Tiny desktop GUI application in PHP - 2 MB is enough

I often worry about minimizing the size of my GUI applications. My last article was about Nuklear. But now I want more modern technologies: HTML5, CSS3 and PHP. The final application shouldn't depend on anything, i.e. it should be built on the principle of all inclusive. The final size of the application should not exceed 2 megabytes. Is it possible?

I often worry about minimizing the size of my GUI applications. My last article was about Nuklear. But now I want more modern technologies: HTML5, CSS3, and PHP. The final application shouldn’t depend on anything, i.e. it should be built on the principle of all-inclusive. The final size of the application should not exceed 2 megabytes. Is it possible?

I use the df utility in Linux pretty often. I really miss it in Windows, and I’m too lazy to look for analogs. So a strong-willed decision was made to make my own, in PHP 5, with bootstrap and jQuery.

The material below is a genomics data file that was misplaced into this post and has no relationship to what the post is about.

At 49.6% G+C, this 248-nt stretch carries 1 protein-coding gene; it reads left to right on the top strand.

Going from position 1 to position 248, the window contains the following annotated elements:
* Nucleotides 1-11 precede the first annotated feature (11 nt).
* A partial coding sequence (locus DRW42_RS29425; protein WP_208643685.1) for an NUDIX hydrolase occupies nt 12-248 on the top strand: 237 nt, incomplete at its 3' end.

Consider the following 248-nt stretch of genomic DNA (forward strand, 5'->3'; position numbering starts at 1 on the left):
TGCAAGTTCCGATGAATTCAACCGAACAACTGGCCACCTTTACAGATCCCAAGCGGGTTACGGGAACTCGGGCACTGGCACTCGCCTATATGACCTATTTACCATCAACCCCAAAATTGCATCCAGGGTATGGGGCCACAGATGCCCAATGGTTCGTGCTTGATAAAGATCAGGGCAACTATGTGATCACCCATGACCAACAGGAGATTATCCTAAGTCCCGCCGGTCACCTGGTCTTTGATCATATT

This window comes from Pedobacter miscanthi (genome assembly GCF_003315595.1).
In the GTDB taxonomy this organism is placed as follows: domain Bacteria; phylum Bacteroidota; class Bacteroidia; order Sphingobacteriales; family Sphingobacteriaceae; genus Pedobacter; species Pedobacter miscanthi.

Brief solution to my problem: CivetWeb + WebView + PH7.

That is, the resulting application is also a web server that distributes static files and executes scripts (CivetWeb), and the browser that connects to this web server (WebView). PHP is executed as CGI-BIN through a third-party PH7 interpreter.

Here is the main feature of the bundle - any language/compiler/interpreter can be used as a CGI-BIN interpreter. You could use, for example, Haxe, or Go, or generate web pages in Powershell, or take a full PHP. Also, a Lua interpreter is built-in right into CivetWeb, which allows you to make lightweight but full-fledged applications.

Resulting application in Windows 11